President Ferdinand "Bongbong" Marcos Jr. on Monday ordered the issuance of 30 million physical cards and 20 million digital IDs of the Philippine Identification System (PhilSys), with the ultimate goal of issuing 92 million by the middle of next year.
In his first State of the Nation Address (SONA), Marcos said the target is to "accomplish the issuance of about 92 million IDs" by mid-2023, as this would enable Filipinos to "seamlessly transact with the government."
Marcos also pushed for the digitalization of all government records.
"The voluminous records stored in the government warehouses and archives have to be digitized," he said.
"Those that are already stored in various inventories of data should be harmonized and shared across departments and agencies," he added.
"Needless to say, these have to be kept in large data centers that are secure yet accessible. The National ID will play an important part in this digital transformation."
Last week, the Philippine Statistics Authority (PSA) said it has already delivered around 14 million national IDs as of July 8.
Data from the PSA showed that a 69,687,836 Filipinos have registered for the PhilSys. Of this number, 13,994,382 have received their ID cards.
Marcos, in his SONA, also mentioned the need to adapt to the rapid technology innovation around the globe.
Breakthrough technologies such as quantum computing, artificial intelligence, nano technologies, internet of things, robotics, self-driving electric vehicles, 3D printing, Virtual and Augmented Realities, among others will radically transform the way business is done, he said.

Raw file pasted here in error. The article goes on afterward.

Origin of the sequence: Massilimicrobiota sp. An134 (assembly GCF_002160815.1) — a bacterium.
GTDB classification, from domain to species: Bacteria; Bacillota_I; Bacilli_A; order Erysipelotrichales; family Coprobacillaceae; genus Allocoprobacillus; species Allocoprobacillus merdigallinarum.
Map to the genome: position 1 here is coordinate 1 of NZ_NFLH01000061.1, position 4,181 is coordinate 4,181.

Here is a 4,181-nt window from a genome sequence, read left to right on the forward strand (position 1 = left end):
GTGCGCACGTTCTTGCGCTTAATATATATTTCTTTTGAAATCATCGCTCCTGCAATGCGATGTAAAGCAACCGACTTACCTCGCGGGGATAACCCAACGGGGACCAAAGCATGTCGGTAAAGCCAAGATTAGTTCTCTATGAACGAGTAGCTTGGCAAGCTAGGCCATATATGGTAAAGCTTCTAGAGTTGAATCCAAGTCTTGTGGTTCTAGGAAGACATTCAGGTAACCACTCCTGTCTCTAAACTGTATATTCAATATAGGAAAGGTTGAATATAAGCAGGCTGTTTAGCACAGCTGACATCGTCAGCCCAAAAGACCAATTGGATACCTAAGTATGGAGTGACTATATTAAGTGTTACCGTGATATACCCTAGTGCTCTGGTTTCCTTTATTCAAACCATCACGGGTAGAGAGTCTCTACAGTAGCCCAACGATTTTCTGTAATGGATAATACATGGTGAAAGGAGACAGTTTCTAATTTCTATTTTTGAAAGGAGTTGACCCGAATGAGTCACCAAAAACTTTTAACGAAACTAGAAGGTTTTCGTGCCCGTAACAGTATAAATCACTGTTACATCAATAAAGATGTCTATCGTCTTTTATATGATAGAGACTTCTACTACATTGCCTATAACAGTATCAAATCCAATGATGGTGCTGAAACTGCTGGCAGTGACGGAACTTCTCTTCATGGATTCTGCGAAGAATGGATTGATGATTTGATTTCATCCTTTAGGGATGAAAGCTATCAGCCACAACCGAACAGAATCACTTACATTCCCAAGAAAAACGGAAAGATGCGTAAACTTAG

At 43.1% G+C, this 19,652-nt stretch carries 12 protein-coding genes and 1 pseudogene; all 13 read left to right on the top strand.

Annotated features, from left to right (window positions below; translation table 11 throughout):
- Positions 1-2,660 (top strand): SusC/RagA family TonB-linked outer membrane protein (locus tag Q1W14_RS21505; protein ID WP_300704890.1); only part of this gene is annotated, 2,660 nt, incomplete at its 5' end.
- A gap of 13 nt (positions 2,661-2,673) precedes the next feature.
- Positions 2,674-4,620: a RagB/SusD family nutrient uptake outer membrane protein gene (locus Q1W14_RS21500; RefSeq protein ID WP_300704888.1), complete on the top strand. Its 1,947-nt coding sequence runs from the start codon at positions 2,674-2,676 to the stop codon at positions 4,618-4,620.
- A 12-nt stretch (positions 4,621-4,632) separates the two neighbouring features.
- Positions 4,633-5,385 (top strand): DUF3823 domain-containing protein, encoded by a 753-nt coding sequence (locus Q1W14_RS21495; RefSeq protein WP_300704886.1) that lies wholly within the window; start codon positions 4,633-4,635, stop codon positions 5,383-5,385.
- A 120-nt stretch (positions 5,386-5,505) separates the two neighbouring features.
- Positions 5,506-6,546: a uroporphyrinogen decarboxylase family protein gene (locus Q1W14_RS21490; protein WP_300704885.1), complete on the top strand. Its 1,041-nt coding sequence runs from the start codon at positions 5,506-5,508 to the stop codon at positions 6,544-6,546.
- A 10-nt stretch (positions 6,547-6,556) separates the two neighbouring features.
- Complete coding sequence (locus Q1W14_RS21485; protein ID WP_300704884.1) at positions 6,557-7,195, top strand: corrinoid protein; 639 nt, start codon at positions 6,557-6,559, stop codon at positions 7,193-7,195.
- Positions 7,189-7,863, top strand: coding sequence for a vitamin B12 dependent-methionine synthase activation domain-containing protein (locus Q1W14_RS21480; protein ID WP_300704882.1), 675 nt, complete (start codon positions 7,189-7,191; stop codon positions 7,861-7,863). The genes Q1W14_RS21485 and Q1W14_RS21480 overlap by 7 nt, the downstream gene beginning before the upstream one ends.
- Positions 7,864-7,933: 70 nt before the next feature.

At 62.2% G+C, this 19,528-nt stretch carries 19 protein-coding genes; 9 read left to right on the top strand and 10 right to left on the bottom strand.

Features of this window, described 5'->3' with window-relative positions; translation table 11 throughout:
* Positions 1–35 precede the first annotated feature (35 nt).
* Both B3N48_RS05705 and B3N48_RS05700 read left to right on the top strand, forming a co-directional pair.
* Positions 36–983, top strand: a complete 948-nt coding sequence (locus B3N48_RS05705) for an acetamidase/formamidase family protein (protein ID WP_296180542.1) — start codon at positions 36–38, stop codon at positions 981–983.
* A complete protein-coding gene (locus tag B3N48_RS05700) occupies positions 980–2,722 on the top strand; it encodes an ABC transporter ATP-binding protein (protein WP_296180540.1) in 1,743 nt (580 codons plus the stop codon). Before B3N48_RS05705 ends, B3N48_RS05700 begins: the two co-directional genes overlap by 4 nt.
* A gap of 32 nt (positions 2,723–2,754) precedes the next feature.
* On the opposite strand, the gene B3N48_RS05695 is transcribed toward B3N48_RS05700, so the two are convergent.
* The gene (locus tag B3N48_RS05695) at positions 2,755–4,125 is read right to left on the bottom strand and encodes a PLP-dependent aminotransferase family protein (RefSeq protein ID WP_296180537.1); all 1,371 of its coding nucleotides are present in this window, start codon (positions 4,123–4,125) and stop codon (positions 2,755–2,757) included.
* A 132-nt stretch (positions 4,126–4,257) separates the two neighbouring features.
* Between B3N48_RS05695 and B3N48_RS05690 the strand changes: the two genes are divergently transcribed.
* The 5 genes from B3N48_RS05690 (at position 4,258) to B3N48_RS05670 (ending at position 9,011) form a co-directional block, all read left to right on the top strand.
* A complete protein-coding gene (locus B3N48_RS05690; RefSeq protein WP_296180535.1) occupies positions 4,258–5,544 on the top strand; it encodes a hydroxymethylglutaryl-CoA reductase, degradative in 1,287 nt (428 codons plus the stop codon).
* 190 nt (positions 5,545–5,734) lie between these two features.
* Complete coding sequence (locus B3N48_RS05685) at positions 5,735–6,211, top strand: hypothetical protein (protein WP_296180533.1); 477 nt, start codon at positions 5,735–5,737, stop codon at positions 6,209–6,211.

The President also said the Philippine government "cannot stand idly" with the scale and speed at which these innovations are being introduced universally.
"The mission of our Department of Information and Communications Technology is to identify and utilize these innovations to improve governance," he said.
Marcos said he wants the government transformed "into an agile bureaucracy that is responsive to the needs of the public, provide good and solid data to ensure informed decision-making, as well as allow secure and seamless access to public services."
'Broadband ng Masa'
Marcos has directed the DICT to deploy digital connectivity across the country through the implementation of the National Broadband Plan and the common tower program that will be dubbed as the "Broadband ng Masa" project.
"All relevant modes of digital transport should be utilized. These may be through a combination of terrestrial or submarine fiber optics, wireless and even satellite technology," he said.
With the recent enactment of the Public Service Act, Marcos said more foreign direct investments are expected especially in the telecommunication sector.
"As our Public Service Act has opened the doors and removed the restrictions on foreign investment, we foresee an increase in direct investment of overseas players," he said.
"This will translate into better quality, availability and affordability of telecommunications services all over the country," he added. —KBK, GMA News